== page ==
He had bought the wine in Germany during a stopover on his way home from Iraq just a few weeks before we met.
We found it while unpacking old boxes just a few weeks before the end. We spent a pleasant few hours together in the kitchen that night, with me washing dishes and asking questions while he researched the wine. Ice wine, made from frozen grapes, and Trockenbeeren-Auslese, made from grapes shriveled and sweeted by “noble rot” are both served chilled, so we placed the bottles in the fridge, where they stayed until the night before I left him.
All week, we had worked together sorting our mingled possessions - the material evidence of our mingled life - and packing my things. We joked, we laughed, we talked, and we (mostly I) cried. That last afternoon, a Sunday, I remarked rather sadly that I had been looking forward to sharing that wine with him. It was one of many things.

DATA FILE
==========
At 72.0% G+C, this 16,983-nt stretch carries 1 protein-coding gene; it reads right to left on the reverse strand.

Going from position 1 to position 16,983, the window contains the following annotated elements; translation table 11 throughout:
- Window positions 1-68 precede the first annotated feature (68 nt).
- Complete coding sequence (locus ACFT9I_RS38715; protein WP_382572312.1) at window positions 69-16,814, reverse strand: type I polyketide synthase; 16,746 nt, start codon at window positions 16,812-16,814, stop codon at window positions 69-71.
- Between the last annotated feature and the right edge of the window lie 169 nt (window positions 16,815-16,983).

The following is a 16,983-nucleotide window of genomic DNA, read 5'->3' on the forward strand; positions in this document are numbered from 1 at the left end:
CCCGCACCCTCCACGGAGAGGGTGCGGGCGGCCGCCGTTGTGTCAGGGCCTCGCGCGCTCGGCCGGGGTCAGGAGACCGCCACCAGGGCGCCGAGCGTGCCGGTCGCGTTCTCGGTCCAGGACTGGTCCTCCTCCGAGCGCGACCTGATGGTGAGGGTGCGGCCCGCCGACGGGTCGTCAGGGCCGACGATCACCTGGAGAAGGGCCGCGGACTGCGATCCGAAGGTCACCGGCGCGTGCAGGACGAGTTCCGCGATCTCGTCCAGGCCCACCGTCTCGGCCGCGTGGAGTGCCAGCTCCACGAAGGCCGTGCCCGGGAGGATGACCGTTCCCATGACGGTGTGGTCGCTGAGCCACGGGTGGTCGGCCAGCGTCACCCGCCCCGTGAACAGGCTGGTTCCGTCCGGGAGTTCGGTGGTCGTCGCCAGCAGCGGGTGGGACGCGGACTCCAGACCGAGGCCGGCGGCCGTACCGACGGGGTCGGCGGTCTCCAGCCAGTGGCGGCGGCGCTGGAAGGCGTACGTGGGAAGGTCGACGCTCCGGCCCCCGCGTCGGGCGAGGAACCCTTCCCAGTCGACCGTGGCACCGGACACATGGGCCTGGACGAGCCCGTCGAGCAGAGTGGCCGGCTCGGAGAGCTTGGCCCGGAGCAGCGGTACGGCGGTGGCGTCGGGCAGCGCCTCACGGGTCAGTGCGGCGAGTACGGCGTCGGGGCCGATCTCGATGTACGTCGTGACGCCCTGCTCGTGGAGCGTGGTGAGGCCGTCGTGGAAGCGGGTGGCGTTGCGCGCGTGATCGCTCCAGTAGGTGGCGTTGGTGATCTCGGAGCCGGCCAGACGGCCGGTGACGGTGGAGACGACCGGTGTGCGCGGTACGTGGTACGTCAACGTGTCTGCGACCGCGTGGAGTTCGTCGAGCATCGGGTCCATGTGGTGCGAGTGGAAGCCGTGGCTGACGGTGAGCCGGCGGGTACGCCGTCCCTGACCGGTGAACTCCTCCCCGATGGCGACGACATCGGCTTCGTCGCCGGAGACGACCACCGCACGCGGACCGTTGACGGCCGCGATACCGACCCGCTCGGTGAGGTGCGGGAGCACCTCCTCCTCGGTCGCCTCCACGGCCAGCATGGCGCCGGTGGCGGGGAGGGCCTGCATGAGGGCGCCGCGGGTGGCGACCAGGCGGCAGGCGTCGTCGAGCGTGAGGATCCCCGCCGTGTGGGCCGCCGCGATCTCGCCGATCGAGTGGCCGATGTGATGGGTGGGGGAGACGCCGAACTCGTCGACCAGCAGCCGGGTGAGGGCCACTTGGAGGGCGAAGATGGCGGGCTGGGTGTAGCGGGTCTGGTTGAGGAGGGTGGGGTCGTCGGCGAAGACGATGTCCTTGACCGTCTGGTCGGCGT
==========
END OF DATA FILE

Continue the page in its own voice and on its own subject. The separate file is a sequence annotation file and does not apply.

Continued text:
He offered to open the bottles that night, when we returned from seeing a movie together, and I was grateful and hopeful.
“If we’re getting divorced,” I quipped, “We’re doing it with some class.”
He filled our glasses with the sweet, tawny-hued Trockenbeeren-Auslese, and we drank a toast, “to old friendships and new starts.” The ice wine came next, and he gave a toast; I’ve forgotten his exact words, except for something about “not staying in Arkansas,” which seemed like a kind wish. We drank the sweet German wine as we packed boxes and carried them to the waiting Uhaul trailer.
I left in the morning with the sweetness of the wine and his last kiss still on my lips.